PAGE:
When we hear about digital media consumer studies, we’re always focused on the growth in digital media and it’s impact on revenue and print. But to me, the more interesting story is usually buried under the headlines.
That was the case with IBM’s third annual Digital Media Consumer Study. The study is part of a research series that has surveyed nearly 10,000 consumers over the past three years. Like all consumer studies, it reveals that digital media use has grown at a staggering pace.
- Between 2007 and 2009, mobile music and video adoption increased fivefold.
- Online newspaper penetration more than tripled.
- 53% of surveyed users are regular users of social networking sites.
- 40% regularly read online newspaper.
To me, however, here’s the part that’s really interesting. This year’s research shows that growth in more established digital media services such as social networking and online newspapers sites is now being driven primarily by consumers older than age 45. That got my attention.
We think of older consumers as focused on print. We take older consumers for granted. Sure, tweens, teens, twenty- and thirty-somethings are focused on digital media, but — we tell ourselves — at least the more established pocketbooks and purchasing power still love print. At least they haven’t been lured by the siren of digital media.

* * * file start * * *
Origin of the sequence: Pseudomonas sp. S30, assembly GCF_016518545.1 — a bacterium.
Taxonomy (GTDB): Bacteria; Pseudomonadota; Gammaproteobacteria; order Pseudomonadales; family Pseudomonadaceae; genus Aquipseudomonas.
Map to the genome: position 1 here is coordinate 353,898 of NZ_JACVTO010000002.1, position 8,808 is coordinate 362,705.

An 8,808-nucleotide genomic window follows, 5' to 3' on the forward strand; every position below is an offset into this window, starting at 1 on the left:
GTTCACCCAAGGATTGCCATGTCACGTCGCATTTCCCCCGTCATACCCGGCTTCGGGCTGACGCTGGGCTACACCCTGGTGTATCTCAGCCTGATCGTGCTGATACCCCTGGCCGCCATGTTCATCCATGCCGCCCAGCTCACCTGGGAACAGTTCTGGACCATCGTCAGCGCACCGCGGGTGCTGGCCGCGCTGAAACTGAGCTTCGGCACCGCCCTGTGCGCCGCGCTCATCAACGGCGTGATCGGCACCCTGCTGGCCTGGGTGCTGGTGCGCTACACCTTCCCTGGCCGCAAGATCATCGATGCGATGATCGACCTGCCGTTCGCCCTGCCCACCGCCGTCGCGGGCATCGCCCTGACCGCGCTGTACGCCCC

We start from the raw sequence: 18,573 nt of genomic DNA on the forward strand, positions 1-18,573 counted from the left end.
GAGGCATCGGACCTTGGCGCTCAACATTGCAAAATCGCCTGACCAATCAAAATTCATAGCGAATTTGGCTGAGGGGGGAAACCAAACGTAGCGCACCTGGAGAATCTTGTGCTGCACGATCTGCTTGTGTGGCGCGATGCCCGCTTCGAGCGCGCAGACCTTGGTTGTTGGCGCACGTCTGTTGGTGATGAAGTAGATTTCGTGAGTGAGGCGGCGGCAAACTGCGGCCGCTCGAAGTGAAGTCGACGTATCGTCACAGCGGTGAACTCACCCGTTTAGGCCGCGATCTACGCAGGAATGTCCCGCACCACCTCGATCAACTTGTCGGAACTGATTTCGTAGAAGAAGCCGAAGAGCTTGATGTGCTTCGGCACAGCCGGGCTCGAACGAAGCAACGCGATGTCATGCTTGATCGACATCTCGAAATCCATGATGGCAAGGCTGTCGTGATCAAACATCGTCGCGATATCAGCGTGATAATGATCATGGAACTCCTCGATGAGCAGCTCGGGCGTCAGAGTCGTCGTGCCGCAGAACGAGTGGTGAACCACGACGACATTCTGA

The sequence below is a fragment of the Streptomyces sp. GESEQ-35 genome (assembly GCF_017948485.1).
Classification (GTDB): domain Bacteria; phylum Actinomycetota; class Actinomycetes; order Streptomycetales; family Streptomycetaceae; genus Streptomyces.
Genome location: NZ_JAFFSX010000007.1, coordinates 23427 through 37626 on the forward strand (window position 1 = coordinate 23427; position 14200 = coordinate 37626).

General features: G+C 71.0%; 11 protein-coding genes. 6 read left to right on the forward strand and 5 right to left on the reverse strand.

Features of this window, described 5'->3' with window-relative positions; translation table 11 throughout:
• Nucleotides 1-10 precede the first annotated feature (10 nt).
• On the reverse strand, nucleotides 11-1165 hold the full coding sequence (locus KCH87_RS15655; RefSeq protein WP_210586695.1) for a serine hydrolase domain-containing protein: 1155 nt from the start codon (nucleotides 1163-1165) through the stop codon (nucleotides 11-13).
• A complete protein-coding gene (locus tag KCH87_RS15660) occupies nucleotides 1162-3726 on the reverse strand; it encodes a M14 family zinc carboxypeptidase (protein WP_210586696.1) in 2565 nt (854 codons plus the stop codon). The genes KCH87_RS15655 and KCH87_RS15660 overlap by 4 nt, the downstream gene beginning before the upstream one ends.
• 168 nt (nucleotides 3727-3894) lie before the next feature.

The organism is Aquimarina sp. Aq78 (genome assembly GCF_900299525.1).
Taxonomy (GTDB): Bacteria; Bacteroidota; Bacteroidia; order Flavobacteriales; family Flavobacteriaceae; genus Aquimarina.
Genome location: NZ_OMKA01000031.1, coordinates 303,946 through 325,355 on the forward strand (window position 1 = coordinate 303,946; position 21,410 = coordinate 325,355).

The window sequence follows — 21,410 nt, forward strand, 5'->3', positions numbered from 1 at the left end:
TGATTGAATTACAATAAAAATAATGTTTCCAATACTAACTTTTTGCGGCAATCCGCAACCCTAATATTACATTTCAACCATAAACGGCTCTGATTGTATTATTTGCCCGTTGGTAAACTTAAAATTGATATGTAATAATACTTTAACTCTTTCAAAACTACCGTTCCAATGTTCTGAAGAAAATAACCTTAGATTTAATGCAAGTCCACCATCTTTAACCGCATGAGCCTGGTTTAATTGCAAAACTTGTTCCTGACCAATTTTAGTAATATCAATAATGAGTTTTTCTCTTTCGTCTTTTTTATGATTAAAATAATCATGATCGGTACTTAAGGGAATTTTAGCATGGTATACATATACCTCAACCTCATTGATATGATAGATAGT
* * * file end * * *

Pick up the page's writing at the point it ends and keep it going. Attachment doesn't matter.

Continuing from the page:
Now they have.
So while IBM’s report talks about how the shift to lower-revenue digital media is creating a revenue shortfall, I’m stuck on the fact that we’re losing the 45+ age consumer to Facebook and Kindle. I actually had a conversation recently in which the last words I heard from this world-class, internationally known designer (over the age of 50) were, “Facebook me.”
In this industry, we talk a lot about multi-channel marketing. In reality, this is usually limited to direct mail to personalized URLs or a combination of email and print. “Multi-channel marketing” hasn’t yet really extended to online communities and other digital media.
If print is going to survive, it needs to. That means integrating print into the digital world in which consumers — including the 45+ consumers we’ve historically taken for granted — live. If you don’t know how to do that, you might want to bring someone on staff who does.